A year ago at this time, people were making sacrifices, such as forgoing visits to their senior family members and participating in virtual church services instead of in-person services as precautionary measures while the coronavirus pandemic raged on.
Many people still are making sacrifices, but life is at long last slowly getting back to normal for millions of people; and it is a welcome sight to see.
I was like a lot of people when the pandemic started. Panicked, scared and at times confused, but trying to do my part and make adjustments. I was more terrified than anything that my mom and dad, who were both in the extremely high-risk category, would come down with it. We were all still learning about the coronavirus at the time, but one thing we knew for sure was that for seniors and those with pre-existing conditions, coming down with the virus could be a death sentence.
Sadly, it was just that for all too many.
In August 2020, after several months of only visiting my parents to drop off groceries on the porch, we agreed that I’d start coming over again for a few days at a time to help them out with things. I had done this for years, way before the pandemic. Though we still masked up around the house, it wasn’t long before we all got sick and were diagnosed with the coronavirus. We don’t know for sure who got it first, but we assumed it likely came from the care facility my dad has to visit three times a week, where there are a lot of medical professionals and other senior citizens.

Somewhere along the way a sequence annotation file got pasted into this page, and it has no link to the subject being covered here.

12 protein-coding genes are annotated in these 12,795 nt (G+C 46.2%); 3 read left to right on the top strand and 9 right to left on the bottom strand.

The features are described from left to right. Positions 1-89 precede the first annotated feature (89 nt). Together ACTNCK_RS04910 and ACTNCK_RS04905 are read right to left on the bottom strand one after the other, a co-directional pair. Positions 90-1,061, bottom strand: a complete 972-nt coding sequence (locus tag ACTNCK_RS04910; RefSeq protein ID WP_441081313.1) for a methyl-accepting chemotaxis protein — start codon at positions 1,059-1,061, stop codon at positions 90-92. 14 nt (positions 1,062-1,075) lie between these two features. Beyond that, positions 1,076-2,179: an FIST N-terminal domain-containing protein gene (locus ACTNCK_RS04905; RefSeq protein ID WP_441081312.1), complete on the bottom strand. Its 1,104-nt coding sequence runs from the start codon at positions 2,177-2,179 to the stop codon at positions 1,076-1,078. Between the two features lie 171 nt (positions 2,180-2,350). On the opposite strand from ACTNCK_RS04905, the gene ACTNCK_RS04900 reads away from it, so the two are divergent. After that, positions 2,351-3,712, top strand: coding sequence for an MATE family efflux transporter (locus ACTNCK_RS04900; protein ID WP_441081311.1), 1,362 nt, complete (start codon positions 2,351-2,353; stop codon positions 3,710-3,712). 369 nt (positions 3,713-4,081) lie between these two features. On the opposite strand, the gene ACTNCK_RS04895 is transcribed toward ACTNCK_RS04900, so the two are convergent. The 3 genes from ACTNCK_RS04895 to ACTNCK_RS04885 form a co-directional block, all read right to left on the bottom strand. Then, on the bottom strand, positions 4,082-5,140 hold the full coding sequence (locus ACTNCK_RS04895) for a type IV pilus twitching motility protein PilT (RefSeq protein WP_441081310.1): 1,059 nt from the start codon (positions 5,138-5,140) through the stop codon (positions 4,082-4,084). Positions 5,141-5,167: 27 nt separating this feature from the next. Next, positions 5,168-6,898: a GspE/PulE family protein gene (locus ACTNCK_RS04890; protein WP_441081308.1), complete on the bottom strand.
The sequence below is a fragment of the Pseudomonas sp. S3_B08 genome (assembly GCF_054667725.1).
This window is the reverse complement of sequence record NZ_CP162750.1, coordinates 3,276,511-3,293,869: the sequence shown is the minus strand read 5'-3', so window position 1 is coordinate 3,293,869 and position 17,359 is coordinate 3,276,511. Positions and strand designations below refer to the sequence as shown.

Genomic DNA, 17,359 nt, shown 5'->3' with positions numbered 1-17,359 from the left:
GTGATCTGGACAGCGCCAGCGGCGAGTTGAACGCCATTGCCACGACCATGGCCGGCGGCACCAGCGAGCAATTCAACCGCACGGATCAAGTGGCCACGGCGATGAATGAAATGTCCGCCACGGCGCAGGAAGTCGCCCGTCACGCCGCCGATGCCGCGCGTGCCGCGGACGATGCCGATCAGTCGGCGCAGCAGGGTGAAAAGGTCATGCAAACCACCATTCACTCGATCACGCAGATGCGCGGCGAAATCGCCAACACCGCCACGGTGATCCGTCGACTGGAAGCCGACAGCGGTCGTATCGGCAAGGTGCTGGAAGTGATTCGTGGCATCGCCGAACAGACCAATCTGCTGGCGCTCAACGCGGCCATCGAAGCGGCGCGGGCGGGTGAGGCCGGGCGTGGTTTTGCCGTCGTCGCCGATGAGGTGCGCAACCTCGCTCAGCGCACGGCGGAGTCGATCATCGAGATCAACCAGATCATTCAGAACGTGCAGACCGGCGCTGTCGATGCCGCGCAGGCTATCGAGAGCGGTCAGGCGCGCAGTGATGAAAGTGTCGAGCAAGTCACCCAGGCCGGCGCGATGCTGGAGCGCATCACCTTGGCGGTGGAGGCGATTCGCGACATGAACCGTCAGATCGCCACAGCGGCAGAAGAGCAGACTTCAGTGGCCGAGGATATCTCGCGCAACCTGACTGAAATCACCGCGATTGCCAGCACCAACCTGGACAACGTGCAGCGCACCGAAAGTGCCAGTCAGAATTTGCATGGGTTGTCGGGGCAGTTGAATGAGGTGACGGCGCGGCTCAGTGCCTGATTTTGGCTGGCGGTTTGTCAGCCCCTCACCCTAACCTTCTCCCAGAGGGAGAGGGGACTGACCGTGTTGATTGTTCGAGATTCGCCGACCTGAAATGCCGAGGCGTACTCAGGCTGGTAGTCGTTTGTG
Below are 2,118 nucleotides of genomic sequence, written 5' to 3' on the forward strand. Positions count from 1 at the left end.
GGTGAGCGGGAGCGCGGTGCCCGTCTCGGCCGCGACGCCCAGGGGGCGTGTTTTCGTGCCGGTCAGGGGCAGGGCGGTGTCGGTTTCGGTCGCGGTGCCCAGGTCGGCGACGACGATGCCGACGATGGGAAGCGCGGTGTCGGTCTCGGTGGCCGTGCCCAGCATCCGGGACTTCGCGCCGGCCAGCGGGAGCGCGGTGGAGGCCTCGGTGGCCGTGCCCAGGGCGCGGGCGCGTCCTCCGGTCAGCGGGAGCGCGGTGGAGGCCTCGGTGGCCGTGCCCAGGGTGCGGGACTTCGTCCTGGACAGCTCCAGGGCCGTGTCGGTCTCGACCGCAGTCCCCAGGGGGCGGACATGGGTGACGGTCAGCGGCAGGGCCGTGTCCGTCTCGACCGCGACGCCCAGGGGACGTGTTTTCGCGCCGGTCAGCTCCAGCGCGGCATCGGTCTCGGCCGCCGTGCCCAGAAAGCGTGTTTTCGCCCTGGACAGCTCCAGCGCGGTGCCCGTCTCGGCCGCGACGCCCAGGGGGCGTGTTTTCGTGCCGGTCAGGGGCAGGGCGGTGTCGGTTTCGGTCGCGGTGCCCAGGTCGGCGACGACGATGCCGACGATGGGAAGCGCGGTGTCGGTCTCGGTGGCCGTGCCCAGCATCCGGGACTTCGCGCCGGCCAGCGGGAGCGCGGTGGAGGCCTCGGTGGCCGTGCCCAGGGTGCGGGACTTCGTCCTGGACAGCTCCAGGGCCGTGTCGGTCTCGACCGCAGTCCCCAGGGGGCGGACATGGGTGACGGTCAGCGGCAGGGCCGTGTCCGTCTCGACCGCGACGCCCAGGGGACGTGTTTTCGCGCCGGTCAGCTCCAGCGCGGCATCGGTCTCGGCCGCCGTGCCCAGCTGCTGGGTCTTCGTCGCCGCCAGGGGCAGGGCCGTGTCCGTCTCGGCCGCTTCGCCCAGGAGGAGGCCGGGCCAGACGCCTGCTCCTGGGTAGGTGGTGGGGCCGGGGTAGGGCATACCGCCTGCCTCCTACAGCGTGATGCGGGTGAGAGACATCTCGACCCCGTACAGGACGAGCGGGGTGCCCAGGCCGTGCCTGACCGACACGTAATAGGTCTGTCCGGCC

I was devastated, worried more about mom and dad and how they would fare, considering what had been said about those in the highest-risk groups. But fortunately, the three of us recovered, although we’re all still dealing with some of the lingering side effects from it, like occasionally losing our sense of taste and sometimes getting extremely fatigued.
My dad has been in the hospital twice and to two skilled nursing home physical rehab facilities for long periods of time since then. While he went for reasons unrelated to the coronavirus, the visiting rules hit mom and me particularly hard, but affected him as well. We believe strict visitation requirements hampered my dad’s recovery at the first facility he went to earlier this year, as we heard the loneliness in his voice every time he called.
Fortunately for the long-term residents of those facilities, rules severely limiting who can visit and how they can visit are starting to be relaxed, as more people get vaccinated and case numbers steadily decline. Seniors in nursing homes and long-term care facilities were the hardest hit both by the virus and the rules cutting off visitors for months at a time. For this reason, it was heartwarming to see the residents be allowed face-to-face visitation with their loved ones when I visited my dad’s facility a couple of weeks ago.
Though each city, state, and individual business varies, most stores I’ve visited are now making masks optional, while asking that those who aren’t vaccinated continue to wear them. It had become such a habit to put one on before going into a store that when I went into the local CVS and saw their updated guidelines for mask-wearing, I ripped mine off and threw it in the trash.
We’re resuming family gatherings again, having celebrated Mother’s Day last month and Father’s Day this past weekend like we used to in the days before the pandemic.
None of us wore masks. We all hugged and sat in close proximity to one another.
It felt good, freeing. Like at long last things were slowly getting back to normal.
Media analyst Stacey Matthews has also written under the pseudonym Sister Toldjah and is a regular contributor to RedState and Legal Insurrection.